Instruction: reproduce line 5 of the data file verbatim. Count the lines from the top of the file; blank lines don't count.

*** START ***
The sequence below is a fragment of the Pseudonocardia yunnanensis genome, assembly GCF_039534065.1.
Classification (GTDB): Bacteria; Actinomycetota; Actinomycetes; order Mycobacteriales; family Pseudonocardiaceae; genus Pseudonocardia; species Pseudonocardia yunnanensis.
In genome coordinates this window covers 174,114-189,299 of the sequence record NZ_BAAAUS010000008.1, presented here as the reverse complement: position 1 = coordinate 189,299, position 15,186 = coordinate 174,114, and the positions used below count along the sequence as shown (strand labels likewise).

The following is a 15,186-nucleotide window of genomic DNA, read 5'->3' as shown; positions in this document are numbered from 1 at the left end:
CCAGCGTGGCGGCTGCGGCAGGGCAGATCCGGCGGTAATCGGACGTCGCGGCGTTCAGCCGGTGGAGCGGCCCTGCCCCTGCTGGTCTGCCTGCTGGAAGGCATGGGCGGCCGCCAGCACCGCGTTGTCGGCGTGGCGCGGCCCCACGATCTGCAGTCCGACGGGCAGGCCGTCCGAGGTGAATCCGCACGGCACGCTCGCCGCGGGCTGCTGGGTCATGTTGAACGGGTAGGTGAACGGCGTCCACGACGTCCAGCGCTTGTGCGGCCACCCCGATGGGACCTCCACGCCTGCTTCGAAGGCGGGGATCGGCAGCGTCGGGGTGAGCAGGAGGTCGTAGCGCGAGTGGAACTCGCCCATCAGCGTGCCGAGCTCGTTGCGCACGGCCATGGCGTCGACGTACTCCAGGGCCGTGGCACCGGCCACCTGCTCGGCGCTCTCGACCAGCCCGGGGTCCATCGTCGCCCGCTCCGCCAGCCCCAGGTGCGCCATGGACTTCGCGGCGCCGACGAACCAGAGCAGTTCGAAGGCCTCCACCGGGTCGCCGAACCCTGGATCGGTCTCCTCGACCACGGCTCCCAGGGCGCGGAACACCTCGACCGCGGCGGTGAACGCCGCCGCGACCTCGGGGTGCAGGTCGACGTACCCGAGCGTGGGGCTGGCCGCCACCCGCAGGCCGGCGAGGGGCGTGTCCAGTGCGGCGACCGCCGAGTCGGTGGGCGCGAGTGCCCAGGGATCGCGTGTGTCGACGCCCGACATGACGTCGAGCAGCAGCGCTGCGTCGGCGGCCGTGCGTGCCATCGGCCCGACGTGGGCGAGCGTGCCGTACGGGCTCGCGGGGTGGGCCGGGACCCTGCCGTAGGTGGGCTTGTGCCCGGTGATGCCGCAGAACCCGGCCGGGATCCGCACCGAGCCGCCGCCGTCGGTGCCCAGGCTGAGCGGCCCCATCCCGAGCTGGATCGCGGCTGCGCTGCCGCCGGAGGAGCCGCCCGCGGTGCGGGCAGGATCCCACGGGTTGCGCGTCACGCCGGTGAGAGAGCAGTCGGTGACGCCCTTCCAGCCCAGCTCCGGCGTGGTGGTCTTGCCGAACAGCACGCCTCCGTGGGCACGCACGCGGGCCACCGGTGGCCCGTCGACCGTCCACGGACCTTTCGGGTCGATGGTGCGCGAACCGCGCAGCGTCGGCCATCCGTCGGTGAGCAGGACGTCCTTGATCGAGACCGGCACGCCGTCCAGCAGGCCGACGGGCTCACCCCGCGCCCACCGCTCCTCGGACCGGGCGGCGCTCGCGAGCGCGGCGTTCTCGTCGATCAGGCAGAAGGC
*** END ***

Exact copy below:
CCAGCGTGGCGGCTGCGGCAGGGCAGATCCGGCGGTAATCGGACGTCGCGGCGTTCAGCCGGTGGAGCGGCCCTGCCCCTGCTGGTCTGCCTGCTGGAAGGCATGGGCGGCCGCCAGCACCGCGTTGTCGGCGTGGCGCGGCCCCACGATCTGCAGTCCGACGGGCAGGCCGTCCGAGGTGAATCCGCACGGCACGCTCGCCGCGGGCTGCTGGGTCATGTTGAACGGGTAGGTGAACGGCGTCCACGACGTCCAGCGCTTGTGCGGCCACCCCGATGGGACCTCCACGCCTGCTTCGAAGGCGGGGATCGGCAGCGTCGGGGTGAGCAGGAGGTCGTAGCGCGAGTGGAACTCGCCCATCAGCGTGCCGAGCTCGTTGCGCACGGCCATGGCGTCGACGTACTCCAGGGCCGTGGCACCGGCCACCTGCTCGGCGCTCTCGACCAGCCCGGGGTCCATCGTCGCCCGCTCCGCCAGCCCCAGGTGCGCCATGGACTTCGCGGCGCCGACGAACCAGAGCAGTTCGAAGGCCTCCACCGGGTCGCCGAACCCTGGATCGGTCTCCTCGACCACGGCTCCCAGGGCGCGGAACACCTCGACCGCGGCGGTGAACGCCGCCGCGACCTCGGGGTGCAGGTCGACGTACCCGAGCGTGGGGCTGGCCGCCACCCGCAGGCCGGCGAGGGGCGTGTCCAGTGCGGCGACCGCCGAGTCGGTGGGCGCGAGTGCCCAGGGATCGCGTGTGTCGACGCCCGACATGACGTCGAGCAGCAGCGCTGCGTCGGCGGCCGTGCGTGCCATCGGCCCGACGTGGGCGAGCGTGCCGTACGGGCTCGCGGGGTGGGCCGGGACCCTGCCGTAGGTGGGCTTGTGCCCGGTGATGCCGCAGAACCCGGCCGGGATCCGCACCGAGCCGCCGCCGTCGGTGCCCAGGCTGAGCGGCCCCATCCCGAGCTGGATCGCGGCTGCGCTGCCGCCGGAGGAGCCGCCCGCGGTGCGGGCAGGATCCCACGGGTTGCGCGTCACGCCGGTGAGAGAGCAGTCGGTGACGCCCTTCCAGCCCAGCTCCGGCGTGGTGGTCTTGCCGAACAGCACGCCTCCGTGGGCACGCACGCGGGCCACCGGTGGCCCGTCGACCGTCCACGGACCTTTCGGGTCGATGGTGCGCGAACCGCGCAGCGTCGGCCATCCGTCGGTGAGCAGGACGTCCTTGATCGAGACCGGCACGCCGTCCAGCAGGCCGACGGGCTCACCCCGCGCCCACCGCTCCTCGGACCGGGCGGCGCTCGCGAGCGCGGCGTTCTCGTCGATCAGGCAGAAGGC